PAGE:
National Cabinet committees
The National Cabinet is able to establish committees as required, which may be ‘temporary or ad hoc in nature, or standing forums to inform the deliberations of the National Cabinet’.
In addition to the NFRC, several other committees have been established as committees of National Cabinet, as follows:
National Cabinet Reform Committees (NCRCs), chaired by a Commonwealth minister and including their state and territory counterparts in the relevant portfolios and convened to progress priority issues; and
the Council on Federal Financial Relations, comprising Commonwealth, state and territory Treasurers, and responsible for managing all
Federal-State funding agreements.
On 12 June 2020, the National Cabinet agreed to form six NCRCs, tasked with progressing job creation and corresponding to the priority areas of Health, Energy, Infrastructure and Transport, Skills, Rural and Regional, and Population and Migration.
PM&C advised that the National Cabinet will commission specific reform projects as needed, to be completed by the committees.
Ministers’ Meetings have also been established as part of National Cabinet, which, in contrast to COAG, are ‘more agile and responsive, significantly reducing bureaucracy and red tape’.
The new federal relations architecture is shown in Appendix 1 to this report.
Purpose of the bill
Legislative amendments are required to reflect the cessation of COAG, and the establishment of the National Cabinet and its associated committee structures. The bill’s EM outlines the four main objectives of the bill:
update outdated references to the ‘COAG Reform Fund’ in legislation, with references to the ‘Federation Reform Fund’;
update outdated references to COAG in legislation, with references to the First Ministers’ Council;
retain the term ‘Ministerial Council’ but amend its definition where it occurs in legislation to mean ‘a body (however described) that consists of the Minister of the Commonwealth, and the Minister of each State and Territory, who is responsible, or principally responsible, for matters relating to a particular portfolio issue’; and
make clear that where Commonwealth legislation makes provisions to protect from disclosure the deliberations and decisions of the Cabinet and its committees, these provisions apply to the deliberations and decisions of the committee of cabinet known as the National Cabinet.
Structure of the bill
The bill consists of three Schedules.
Schedule 1 updates references in legislation to the ‘COAG Reform Fund’ as a result of the cessation of COAG, and replaces this term with reference to the Federation Reform Fund. Provisions of the bill provide that the Federation Reform Fund is in turn defined to mean the fund established by section 5 of the Federation Reform Act 2008, ‘as it would be renamed upon commencement of items 1 and 2 of Schedule 1’ of the bill.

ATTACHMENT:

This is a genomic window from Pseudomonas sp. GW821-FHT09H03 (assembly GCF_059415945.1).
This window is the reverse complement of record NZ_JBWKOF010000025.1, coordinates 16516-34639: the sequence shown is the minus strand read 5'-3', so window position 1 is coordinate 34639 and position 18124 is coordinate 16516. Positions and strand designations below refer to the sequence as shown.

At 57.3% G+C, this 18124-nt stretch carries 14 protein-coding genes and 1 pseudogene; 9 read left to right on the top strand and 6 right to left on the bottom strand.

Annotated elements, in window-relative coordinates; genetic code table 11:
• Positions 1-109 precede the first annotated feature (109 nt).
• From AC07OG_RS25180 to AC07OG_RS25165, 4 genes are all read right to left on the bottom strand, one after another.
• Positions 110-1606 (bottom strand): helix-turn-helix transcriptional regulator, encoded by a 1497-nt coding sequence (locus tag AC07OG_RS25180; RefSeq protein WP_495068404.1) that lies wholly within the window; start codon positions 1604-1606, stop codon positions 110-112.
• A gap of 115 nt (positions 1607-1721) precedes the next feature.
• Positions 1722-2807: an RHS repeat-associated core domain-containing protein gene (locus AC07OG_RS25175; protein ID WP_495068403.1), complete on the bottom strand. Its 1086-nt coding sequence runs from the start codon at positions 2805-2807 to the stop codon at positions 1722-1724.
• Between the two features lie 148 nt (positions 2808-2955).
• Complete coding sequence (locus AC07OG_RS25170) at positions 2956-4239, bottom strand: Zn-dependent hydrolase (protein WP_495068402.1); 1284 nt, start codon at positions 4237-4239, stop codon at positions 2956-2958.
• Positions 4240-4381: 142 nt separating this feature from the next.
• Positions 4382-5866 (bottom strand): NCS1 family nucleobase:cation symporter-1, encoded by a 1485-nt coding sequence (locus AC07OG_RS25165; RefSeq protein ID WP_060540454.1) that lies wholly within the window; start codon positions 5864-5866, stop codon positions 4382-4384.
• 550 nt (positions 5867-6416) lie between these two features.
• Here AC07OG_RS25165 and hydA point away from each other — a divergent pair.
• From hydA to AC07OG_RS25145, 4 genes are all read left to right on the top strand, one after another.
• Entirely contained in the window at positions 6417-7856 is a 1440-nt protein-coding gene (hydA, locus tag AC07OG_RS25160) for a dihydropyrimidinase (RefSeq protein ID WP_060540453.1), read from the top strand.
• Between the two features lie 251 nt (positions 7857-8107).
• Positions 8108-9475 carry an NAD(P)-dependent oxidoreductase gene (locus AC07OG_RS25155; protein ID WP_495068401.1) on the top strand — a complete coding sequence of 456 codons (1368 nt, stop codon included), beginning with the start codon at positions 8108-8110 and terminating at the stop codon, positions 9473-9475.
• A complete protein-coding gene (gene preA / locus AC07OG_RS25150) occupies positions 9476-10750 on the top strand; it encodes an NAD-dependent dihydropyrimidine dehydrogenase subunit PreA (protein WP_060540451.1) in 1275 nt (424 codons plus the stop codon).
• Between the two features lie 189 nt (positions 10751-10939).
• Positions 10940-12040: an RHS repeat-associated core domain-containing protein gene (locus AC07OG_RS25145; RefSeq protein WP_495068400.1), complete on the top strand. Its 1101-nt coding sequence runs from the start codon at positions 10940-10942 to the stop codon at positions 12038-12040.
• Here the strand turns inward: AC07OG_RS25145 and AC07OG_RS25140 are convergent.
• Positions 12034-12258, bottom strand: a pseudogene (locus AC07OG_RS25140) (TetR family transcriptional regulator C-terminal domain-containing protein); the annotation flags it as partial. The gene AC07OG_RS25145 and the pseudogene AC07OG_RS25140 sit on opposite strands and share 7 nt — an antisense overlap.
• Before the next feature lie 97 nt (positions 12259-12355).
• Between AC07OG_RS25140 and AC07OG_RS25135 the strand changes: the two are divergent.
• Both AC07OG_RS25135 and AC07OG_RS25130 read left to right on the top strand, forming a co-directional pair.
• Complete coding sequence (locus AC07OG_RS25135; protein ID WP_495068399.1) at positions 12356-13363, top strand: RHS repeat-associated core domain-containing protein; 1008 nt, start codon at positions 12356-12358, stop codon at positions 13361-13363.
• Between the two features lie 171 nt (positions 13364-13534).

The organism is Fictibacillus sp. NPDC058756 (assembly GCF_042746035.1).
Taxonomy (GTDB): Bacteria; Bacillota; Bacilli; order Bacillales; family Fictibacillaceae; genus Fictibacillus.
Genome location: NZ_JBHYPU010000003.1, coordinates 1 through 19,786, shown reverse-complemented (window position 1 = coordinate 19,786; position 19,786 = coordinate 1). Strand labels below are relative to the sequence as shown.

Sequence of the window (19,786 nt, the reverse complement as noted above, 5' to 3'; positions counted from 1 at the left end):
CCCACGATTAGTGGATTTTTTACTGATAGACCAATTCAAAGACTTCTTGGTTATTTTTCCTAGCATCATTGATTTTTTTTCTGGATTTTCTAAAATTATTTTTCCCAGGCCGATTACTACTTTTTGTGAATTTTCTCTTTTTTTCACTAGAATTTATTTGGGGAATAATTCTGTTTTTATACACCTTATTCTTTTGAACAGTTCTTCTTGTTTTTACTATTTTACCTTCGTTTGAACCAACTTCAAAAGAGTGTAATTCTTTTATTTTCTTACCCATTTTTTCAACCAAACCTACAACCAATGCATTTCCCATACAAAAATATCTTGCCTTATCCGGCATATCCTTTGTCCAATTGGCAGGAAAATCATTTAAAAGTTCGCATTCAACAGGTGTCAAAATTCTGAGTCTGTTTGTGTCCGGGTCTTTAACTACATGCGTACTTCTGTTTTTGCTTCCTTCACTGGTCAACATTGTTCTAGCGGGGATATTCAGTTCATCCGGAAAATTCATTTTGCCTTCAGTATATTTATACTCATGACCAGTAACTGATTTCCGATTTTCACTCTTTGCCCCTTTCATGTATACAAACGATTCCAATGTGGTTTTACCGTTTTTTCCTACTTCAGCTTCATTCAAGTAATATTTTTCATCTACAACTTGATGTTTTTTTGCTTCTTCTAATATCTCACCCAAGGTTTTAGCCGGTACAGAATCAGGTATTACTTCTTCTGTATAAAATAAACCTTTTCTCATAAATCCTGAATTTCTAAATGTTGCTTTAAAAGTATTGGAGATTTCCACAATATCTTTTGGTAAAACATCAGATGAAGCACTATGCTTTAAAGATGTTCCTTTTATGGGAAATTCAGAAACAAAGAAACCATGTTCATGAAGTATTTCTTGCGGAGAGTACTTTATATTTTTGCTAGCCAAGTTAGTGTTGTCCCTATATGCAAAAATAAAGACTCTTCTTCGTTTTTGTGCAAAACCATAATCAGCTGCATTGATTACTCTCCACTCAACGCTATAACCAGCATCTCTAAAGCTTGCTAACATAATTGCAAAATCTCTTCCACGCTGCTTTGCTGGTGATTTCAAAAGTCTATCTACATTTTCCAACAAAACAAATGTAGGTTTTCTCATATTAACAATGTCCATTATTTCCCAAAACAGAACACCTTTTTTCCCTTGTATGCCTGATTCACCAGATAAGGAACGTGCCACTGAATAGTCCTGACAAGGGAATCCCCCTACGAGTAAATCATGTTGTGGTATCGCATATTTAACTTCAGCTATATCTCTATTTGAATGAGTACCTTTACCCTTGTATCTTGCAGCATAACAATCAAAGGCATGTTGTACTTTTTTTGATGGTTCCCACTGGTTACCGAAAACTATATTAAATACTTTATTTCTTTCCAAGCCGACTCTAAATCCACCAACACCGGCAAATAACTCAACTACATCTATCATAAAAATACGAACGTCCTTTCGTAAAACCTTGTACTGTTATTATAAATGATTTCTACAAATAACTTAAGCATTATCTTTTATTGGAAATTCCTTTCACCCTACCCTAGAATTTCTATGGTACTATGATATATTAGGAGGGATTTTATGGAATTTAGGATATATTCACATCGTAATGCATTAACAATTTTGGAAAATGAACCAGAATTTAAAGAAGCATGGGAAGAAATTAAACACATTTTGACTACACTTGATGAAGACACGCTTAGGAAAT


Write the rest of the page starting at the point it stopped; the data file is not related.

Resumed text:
Schedule 2 amends obsolete and outdated references in legislation to COAG, COAG Councils and Ministerial Councils, to reflect ‘the changes to the intergovernmental architecture’ following the cessation of COAG. The Schedule replaces the term ‘COAG’ with ‘First Ministers’ Council’, and provides transitional provisions ‘for things done by, in relation to, or started and not finished by, COAG’ and its associated bodies, prior to the commencement of the bill’s provisions.
Schedule 3 amendments relate to the National Cabinet, making clear that existing legislation which prevents the disclosure of deliberations and decisions of the Cabinet and its committees also applies to the deliberations and decisions of the National Cabinet, and any committees of the National Cabinet.
Each of these Schedules is discussed in further detail in the following chapter.
The EM states that the bill has no financial impact.
Schedules 1, 2 and Part 1 of Schedule 3 will commence the day after the bill receives Royal Assent. The commencement of Part 2 of Schedule 3 is contingent on the passage of other bills before Parliament. The EM explains that these provisions would therefore:
… commence whatever is the later date for the commencement of Schedule 3 of Part 1 of this Bill and the relevant Bill before the Parliament that is being amended. If the associated Bill before the Parliament is not enacted, then the relevant item in this Bill will not commence at all.
Consideration by other committees
At the time of reporting, the Parliamentary Joint Committee on Human Rights and the Standing Committee for the Scrutiny of Bills had not yet considered the bill.
The Statement of Compatibility with Human Rights accompanying the EM observes that the bill engages with the right to freedom of expression, as it seeks to ‘limit the right to seek, receive and impart information’. The Statement clarifies that this restriction is permissible and necessary ‘in order to maintain the confidentiality of the deliberations or decisions of the National Cabinet and its committees’, and the bill is therefore compatible with human rights.